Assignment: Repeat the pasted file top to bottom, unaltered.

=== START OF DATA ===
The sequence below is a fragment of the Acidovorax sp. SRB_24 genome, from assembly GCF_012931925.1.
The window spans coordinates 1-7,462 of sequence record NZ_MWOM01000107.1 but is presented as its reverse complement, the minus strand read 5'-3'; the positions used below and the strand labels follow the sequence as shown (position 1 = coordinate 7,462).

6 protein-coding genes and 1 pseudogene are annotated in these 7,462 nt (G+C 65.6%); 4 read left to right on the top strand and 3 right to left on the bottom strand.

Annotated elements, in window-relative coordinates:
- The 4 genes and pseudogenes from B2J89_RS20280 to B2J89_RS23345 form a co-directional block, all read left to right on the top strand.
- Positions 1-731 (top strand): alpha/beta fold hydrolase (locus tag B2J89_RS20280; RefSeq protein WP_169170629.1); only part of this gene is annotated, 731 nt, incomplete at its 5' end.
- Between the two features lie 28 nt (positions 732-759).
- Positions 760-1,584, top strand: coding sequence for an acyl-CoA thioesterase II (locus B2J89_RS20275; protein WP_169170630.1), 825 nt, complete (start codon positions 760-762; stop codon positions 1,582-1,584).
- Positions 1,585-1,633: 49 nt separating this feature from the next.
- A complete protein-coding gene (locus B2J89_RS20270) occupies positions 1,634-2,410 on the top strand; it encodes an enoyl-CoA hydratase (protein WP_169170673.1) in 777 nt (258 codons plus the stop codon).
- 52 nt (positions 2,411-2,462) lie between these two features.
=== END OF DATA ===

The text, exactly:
The sequence below is a fragment of the Acidovorax sp. SRB_24 genome, from assembly GCF_012931925.1.
The window spans coordinates 1-7,462 of sequence record NZ_MWOM01000107.1 but is presented as its reverse complement, the minus strand read 5'-3'; the positions used below and the strand labels follow the sequence as shown (position 1 = coordinate 7,462).

6 protein-coding genes and 1 pseudogene are annotated in these 7,462 nt (G+C 65.6%); 4 read left to right on the top strand and 3 right to left on the bottom strand.

Annotated elements, in window-relative coordinates:
- The 4 genes and pseudogenes from B2J89_RS20280 to B2J89_RS23345 form a co-directional block, all read left to right on the top strand.
- Positions 1-731 (top strand): alpha/beta fold hydrolase (locus tag B2J89_RS20280; RefSeq protein WP_169170629.1); only part of this gene is annotated, 731 nt, incomplete at its 5' end.
- Between the two features lie 28 nt (positions 732-759).
- Positions 760-1,584, top strand: coding sequence for an acyl-CoA thioesterase II (locus B2J89_RS20275; protein WP_169170630.1), 825 nt, complete (start codon positions 760-762; stop codon positions 1,582-1,584).
- Positions 1,585-1,633: 49 nt separating this feature from the next.
- A complete protein-coding gene (locus B2J89_RS20270) occupies positions 1,634-2,410 on the top strand; it encodes an enoyl-CoA hydratase (protein WP_169170673.1) in 777 nt (258 codons plus the stop codon).
- 52 nt (positions 2,411-2,462) lie between these two features.